As another example, if your system automatically rejects candidates that live more than 20 miles from the worksite, you may be unintentionally limiting the ethnic and racial diversity of the candidates you consider, depending on the demographics of the area.
Although many technology vendors may claim that the tool they have is “bias-free,” you should take a close look at what biases the technology claims to eliminate. For example, it may be focused on eliminating race, sex, national origin, color, or religious bias, but not necessarily focused on eliminating disability bias. You should also review the vendor’s contract carefully (specifically the indemnification provisions) to determine whether your company will be liable for any disparate impact claims.
Additionally, employers that use third-party vendors to conduct background investigations have certain obligations under the Fair Credit Reporting Act (which is enforced by the Consumer Financial Protection Bureau). “Technology marketed as AI has spread to every corner of the economy, and regulators need to stay ahead of its growth to prevent discriminatory outcomes that threaten families’ financial stability,” said CFPB Director Rohit Chopra in a statement. He added that the CFPB “will work with its partner enforcement agencies to root out discrimination caused by any tool or system that enables unlawful decision making.”
Thus, now is a good time to consider conducting an independent audit of your AI and algorithm-based tools to help eliminate any bias.
3. Review the White House Blueprint for an AI Bill of Rights
Last year, the White House Office of Science and Technology Policy released its “Blueprint for an AI Bill of Rights,” a non-binding 73 page whitepaper intended to support the development of policies and practices that protect civil rights and promote democratic values in the building, deployment, and governance of automated systems. This blueprint includes five key principles to help protect Americans in the age of artificial intelligence, and employers would be wise to consider them when developing their own policies and practices.
The blueprint is designed to support policies and practices to protect individuals’ rights in the development and use of automated systems. For businesses, however, this is a strong sign from the White House that it is taking artificial intelligence seriously. It is also an indication that future – and significant – legislation surrounding artificial intelligence will likely be proposed at the federal and state levels. Businesses should stay abreast of these developments to ensure that their practices are in compliance with applicable rules and regulations governing artificial intelligence. For more on this point, read our Insight, here, about the five key principles you should incorporate.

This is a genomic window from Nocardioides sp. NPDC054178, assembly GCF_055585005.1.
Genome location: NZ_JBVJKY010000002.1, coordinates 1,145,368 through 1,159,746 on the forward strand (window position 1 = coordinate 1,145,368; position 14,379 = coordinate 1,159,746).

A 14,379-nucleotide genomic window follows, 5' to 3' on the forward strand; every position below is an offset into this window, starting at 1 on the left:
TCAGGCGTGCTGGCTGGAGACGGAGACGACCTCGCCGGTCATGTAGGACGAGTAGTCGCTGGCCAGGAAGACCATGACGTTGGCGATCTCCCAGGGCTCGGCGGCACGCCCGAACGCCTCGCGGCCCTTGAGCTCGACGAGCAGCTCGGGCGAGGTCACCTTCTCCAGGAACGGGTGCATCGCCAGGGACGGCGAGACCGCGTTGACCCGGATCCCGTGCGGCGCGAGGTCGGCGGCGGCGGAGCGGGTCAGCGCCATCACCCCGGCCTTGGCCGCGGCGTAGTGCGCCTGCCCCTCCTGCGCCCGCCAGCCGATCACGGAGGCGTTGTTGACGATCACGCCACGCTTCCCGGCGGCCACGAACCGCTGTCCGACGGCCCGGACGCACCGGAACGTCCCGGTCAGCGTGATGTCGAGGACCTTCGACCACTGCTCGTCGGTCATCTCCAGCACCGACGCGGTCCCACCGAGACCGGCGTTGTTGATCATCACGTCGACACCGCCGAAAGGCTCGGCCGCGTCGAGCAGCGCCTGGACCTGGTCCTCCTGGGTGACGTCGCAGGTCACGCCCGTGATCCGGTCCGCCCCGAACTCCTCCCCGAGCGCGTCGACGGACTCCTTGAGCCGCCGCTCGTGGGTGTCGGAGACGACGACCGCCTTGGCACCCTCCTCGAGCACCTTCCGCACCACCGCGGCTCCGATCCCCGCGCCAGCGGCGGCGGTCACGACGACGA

4. Monitor for New State and Local Laws
You should also note that states and localities are beginning to scrutinize the use of AI in the workplace. For example, a law that went into effect on January 1, 2023, in New York City (with enforcement delayed until July 5, 2023) requires employers to get a “bias audit” for all automated employment decision tools. This is an impartial evaluation by an independent auditor that tests, at minimum, the tool’s disparate impact upon individuals based on their race, ethnicity, and sex. This law also contains strict notice and disclosure requirements. You can read our Insight about this law here.
Additionally, there are currently proposed laws in California, Washington, D.C., and Colorado. You should anticipate that many other states and cities will adopt similar requirements for bias audits.
If you have questions about the best ways to maximize the value of AI in your workplace while reducing legal, ethical, and reputational risks, contact your Fisher Phillips attorney, the authors of this Insight, or any attorney on our Artificial Intelligence Practice Group. We will continue to monitor further developments and provide updates on this and other workplace law issues, so make sure you are subscribed to Fisher Phillips’ Insight System to gather the most up-to-date information.